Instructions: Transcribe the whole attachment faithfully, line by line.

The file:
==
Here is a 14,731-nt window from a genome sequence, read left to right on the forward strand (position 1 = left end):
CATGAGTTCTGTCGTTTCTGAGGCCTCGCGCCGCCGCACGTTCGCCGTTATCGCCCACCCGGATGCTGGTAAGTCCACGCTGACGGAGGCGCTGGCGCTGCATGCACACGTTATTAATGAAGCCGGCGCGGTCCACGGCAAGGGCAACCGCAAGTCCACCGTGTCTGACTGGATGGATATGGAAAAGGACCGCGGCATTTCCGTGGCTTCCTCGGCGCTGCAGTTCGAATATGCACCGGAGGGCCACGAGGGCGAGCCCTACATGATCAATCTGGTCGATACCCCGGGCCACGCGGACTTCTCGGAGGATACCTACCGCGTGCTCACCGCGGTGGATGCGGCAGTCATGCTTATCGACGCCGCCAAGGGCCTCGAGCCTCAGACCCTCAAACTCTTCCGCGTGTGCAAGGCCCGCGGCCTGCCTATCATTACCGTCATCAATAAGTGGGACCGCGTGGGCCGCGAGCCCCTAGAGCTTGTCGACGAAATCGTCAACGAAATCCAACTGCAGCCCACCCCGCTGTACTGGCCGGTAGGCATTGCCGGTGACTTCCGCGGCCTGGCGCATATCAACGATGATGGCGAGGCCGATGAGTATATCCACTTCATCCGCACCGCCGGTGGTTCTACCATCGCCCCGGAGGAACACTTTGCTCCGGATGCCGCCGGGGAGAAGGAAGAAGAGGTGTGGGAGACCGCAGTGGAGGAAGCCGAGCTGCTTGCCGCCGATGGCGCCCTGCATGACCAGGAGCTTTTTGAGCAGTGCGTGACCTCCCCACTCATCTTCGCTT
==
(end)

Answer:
Here is a 14,731-nt window from a genome sequence, read left to right on the forward strand (position 1 = left end):
CATGAGTTCTGTCGTTTCTGAGGCCTCGCGCCGCCGCACGTTCGCCGTTATCGCCCACCCGGATGCTGGTAAGTCCACGCTGACGGAGGCGCTGGCGCTGCATGCACACGTTATTAATGAAGCCGGCGCGGTCCACGGCAAGGGCAACCGCAAGTCCACCGTGTCTGACTGGATGGATATGGAAAAGGACCGCGGCATTTCCGTGGCTTCCTCGGCGCTGCAGTTCGAATATGCACCGGAGGGCCACGAGGGCGAGCCCTACATGATCAATCTGGTCGATACCCCGGGCCACGCGGACTTCTCGGAGGATACCTACCGCGTGCTCACCGCGGTGGATGCGGCAGTCATGCTTATCGACGCCGCCAAGGGCCTCGAGCCTCAGACCCTCAAACTCTTCCGCGTGTGCAAGGCCCGCGGCCTGCCTATCATTACCGTCATCAATAAGTGGGACCGCGTGGGCCGCGAGCCCCTAGAGCTTGTCGACGAAATCGTCAACGAAATCCAACTGCAGCCCACCCCGCTGTACTGGCCGGTAGGCATTGCCGGTGACTTCCGCGGCCTGGCGCATATCAACGATGATGGCGAGGCCGATGAGTATATCCACTTCATCCGCACCGCCGGTGGTTCTACCATCGCCCCGGAGGAACACTTTGCTCCGGATGCCGCCGGGGAGAAGGAAGAAGAGGTGTGGGAGACCGCAGTGGAGGAAGCCGAGCTGCTTGCCGCCGATGGCGCCCTGCATGACCAGGAGCTTTTTGAGCAGTGCGTGACCTCCCCACTCATCTTCGCTT